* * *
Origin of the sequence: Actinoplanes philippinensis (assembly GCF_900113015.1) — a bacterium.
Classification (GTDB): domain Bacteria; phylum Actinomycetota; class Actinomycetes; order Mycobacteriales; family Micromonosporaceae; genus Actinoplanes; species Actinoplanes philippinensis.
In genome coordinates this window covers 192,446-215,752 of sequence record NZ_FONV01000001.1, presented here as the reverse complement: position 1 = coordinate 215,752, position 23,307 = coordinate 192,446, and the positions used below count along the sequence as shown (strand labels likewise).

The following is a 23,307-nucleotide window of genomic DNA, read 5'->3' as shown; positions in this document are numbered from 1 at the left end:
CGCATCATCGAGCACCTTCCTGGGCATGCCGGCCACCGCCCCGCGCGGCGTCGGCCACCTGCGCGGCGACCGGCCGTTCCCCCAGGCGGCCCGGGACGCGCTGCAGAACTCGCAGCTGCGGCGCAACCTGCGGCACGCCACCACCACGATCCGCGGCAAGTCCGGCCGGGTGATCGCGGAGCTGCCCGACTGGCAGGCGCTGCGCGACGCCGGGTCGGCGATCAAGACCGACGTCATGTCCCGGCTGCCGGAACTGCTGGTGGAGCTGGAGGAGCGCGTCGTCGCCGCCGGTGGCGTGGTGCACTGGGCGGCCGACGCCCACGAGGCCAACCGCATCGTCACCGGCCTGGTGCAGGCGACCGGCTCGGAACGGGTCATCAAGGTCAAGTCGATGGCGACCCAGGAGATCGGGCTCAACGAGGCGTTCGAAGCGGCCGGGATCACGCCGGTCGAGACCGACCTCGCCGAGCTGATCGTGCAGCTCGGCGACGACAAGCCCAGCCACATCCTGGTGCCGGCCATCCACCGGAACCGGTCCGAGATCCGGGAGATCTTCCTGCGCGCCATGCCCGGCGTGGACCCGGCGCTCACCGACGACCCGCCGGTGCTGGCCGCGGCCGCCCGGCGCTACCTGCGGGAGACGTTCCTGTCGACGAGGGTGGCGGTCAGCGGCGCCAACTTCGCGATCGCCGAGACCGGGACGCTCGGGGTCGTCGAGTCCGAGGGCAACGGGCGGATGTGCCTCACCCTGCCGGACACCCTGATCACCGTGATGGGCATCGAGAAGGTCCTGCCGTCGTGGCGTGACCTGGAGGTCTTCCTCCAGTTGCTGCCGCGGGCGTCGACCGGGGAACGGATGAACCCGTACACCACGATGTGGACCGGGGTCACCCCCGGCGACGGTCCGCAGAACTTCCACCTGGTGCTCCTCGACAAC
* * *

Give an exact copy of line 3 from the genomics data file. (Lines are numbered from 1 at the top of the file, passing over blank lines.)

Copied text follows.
In genome coordinates this window covers 192,446-215,752 of sequence record NZ_FONV01000001.1, presented here as the reverse complement: position 1 = coordinate 215,752, position 23,307 = coordinate 192,446, and the positions used below count along the sequence as shown (strand labels likewise).